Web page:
I just can’t. I was going to write about foster parenting this month because it is National Foster Care month. But I just can’t. (That can be a story for another time because I do have something to say about foster parenting).
But right now, in this minute, I sit at my computer in my living room with my two boys sitting at the counter eating a late breakfast. I sit with tears in my eyes and raw emotions that are bubbling to the surface because of the Ahmaud Arbery story.
Here I sit, furiously typing on my computer, raw and hurried, to get my thoughts on paper. And this morning, this white momma of brown boys just can’t. I just cannot. Not only for my boys, but for my boyfriend and for his kids. And honestly for every person of color in this country for whom this is just one more story. Shouldn’t this story bring me to tears even if I did not know a single person of color? Even if I didn’t love a single person of color? Shouldn’t the fact that someone can get killed for running down a street because they might be someone who might have committed a crime bring me to tears? Take a breath and turn the tables. Think about the uproar if two black men chased down a white man who was jogging because he might be someone who might have committed a crime. And so Ahmaud Arbery has to be humanized to even begin to make people think that this might not be ok. His family has to tell stories of his life and his good works and his girlfriend just to maybe make someone think he was a real person who didn’t deserve to get shot while jogging. He has to have led an exemplary life – never having made a single mistake to humanize him. Yet still, the fact that he was chased down in a truck by armed men will be followed by the inevitable but….but….but….no matter how perfect he may have been. Because that is what we do in this country.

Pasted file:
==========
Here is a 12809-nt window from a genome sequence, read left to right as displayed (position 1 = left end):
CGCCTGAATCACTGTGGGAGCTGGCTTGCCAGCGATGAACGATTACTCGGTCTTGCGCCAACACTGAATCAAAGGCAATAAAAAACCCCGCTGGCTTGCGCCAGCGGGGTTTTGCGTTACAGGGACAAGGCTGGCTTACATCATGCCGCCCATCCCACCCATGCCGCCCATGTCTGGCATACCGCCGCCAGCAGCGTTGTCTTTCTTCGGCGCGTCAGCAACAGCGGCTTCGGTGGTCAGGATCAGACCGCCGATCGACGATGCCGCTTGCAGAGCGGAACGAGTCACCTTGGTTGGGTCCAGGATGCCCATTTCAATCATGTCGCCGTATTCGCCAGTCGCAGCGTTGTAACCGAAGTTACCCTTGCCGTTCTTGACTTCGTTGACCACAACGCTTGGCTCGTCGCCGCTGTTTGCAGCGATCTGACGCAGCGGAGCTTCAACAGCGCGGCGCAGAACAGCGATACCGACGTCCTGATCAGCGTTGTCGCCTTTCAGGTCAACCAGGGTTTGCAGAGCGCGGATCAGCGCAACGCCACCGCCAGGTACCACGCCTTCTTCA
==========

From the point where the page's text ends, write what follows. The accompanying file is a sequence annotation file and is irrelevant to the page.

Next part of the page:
My boys run at night. They wear hoodies and roam the hills. My youngest has had some trouble. If he was chased down in a truck and got shot, I have no doubt that his past would be brought up. As if he is not worth living because he isn’t a straight A student heading to college on a scholarship. The media would dredge up every mistake, every day he skipped school, every REASON it is ok that he was shot. But in this country, it doesn’t matter. If you are white and you kill someone who is not white, the burden of proof is on the victim. Every time. If you are a person of color and you kill someone who is white, the burden of proof is on the shooter. Every time.
So if you are reading this and your head is saying “Well what about black on black crime” and “What about that one story” and “What about someone was stealing in that neighborhood” and “He shouldn’t have done this and he shouldn’t have done that” and “They didn’t know, they were protecting themselves,” then put my kids in that story. Put my man, put his boys. And if you can still rationalize then you might want to take a deep look into your soul. Because this.is.not.ok. And I will be the white momma who may get labeled crazy, who may lose some friends, who may be labeled un”American” but I cannot sit still anymore.
I have talked about being called by God to raise these boys. And that is what gets me through the tough days with them. But maybe God has called me to something bigger. This scares me. A lot. And maybe racial justice is a pipe dream in this country, but I can no longer sit on the sidelines and make excuses for why unjust things happen to our black and brown friends and family. I don’t know what this looks like. Because it is truly a change of heart for people. I have been working on some side businesses and there is a push to “solve your reader’s problem”. I have been stuck on this thought and I feel like I can’t help someone if they don’t think they have a problem. If they aren’t willing to look at things from a different angle. If they have a list of ready-made excuses and talking points for why killing people of color is always ok.
I am ashamed that it has taken me this long. To my friends of color I know that you are exhausted from this fight. I am sorry I have not joined the front lines publicly. I remind myself of the story in Exodus 17 when Moses was exhausted from battle:
“When Moses’ arms grew tired, Aaron and Hur brought a stone for him to sit on, while they stood beside him and held up his arms, holding them steady until the sun went down.”
I will be your Aaron and Hur. I will make mistakes. I will offend people of all races. I will need to engage my friends of color to call me out when I screw it up. I will screw it up. But fear of doing it wrong can no longer be my excuse. It is too important. It is too personal. Sitting on the sidelines is no longer ok for me even if I am late to the party. I just can’t.